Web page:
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International Journal of Rheumatology
Volume 2016, Article ID 6019268, 5 pages
http://dx.doi.org/10.1155/2016/6019268
Research Article

The Reliability of a Novel Automated System for ANA Immunofluorescence Analysis in Daily Clinical Practice

1Department of Rheumatology and Clinical Immunology, Asklepios Medical Center Bad Abbach, Kaiser-Karl-V-Allee 3, 93077 Bad Abbach, Germany
2Department of Internal Medicine I, University Medical Center Regensburg, 93042 Regensburg, Germany

Received 21 February 2016; Accepted 13 April 2016

Academic Editor: Barri J. Fessler

Copyright © 2016 Mohammed Alsuwaidi et al. This is an open access article distributed under the Creative Commons Attribution License, which permits unrestricted use, distribution, and reproduction in any medium, provided the original work is properly cited.

Abstract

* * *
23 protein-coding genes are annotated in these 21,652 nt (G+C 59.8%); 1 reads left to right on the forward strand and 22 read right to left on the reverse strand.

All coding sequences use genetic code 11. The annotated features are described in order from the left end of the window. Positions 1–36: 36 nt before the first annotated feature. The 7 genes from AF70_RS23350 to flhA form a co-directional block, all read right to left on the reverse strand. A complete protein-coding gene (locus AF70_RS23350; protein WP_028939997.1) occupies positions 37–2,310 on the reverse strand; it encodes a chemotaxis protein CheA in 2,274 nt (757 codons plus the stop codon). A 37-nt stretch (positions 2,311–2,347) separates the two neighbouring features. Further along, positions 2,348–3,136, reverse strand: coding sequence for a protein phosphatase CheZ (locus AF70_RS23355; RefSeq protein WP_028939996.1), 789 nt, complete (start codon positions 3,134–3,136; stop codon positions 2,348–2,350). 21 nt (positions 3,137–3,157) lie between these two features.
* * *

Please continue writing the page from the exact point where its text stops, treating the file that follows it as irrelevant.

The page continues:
Automated interpretation (AI) systems for antinuclear antibody (ANA) analysis have been introduced based on assessment of indirect immunofluorescence (IIF) patterns. The diagnostic performance of a novel automated IIF reading system was compared with visual interpretation (VI) of IIF in daily clinical practice to evaluate the reduction of workload. ANA-IIF tests of consecutive serum samples from patients with suspected connective tissue disease were carried out using HEp-2 cells according to routine clinical care. AI was performed using a visual analyser (Zenit G-Sight, Menarini, Germany). Agreement rates between ANA results by AI and VI were calculated. Of the 336 samples investigated, VI yielded 205 (61%) negative, 42 (13%) ambiguous, and 89 (26%) positive results, whereas 82 (24%) were determined to be negative, 176 (52%) ambiguous, and 78 (24%) positive by AI. AI displayed a diagnostic accuracy of 175/336 samples (52%) with a kappa coefficient of 0.34 compared to VI being the gold standard. Solely relying on AI, with VI only performed for all ambiguous samples by AI, would have missed 1 of 89 (1%) positive results by VI and misclassified 2 of 205 (1%) negative results by VI as positive. The use of AI in daily clinical practice resulted only in a moderate reduction of the VI workload (82 of 336 samples: 24%).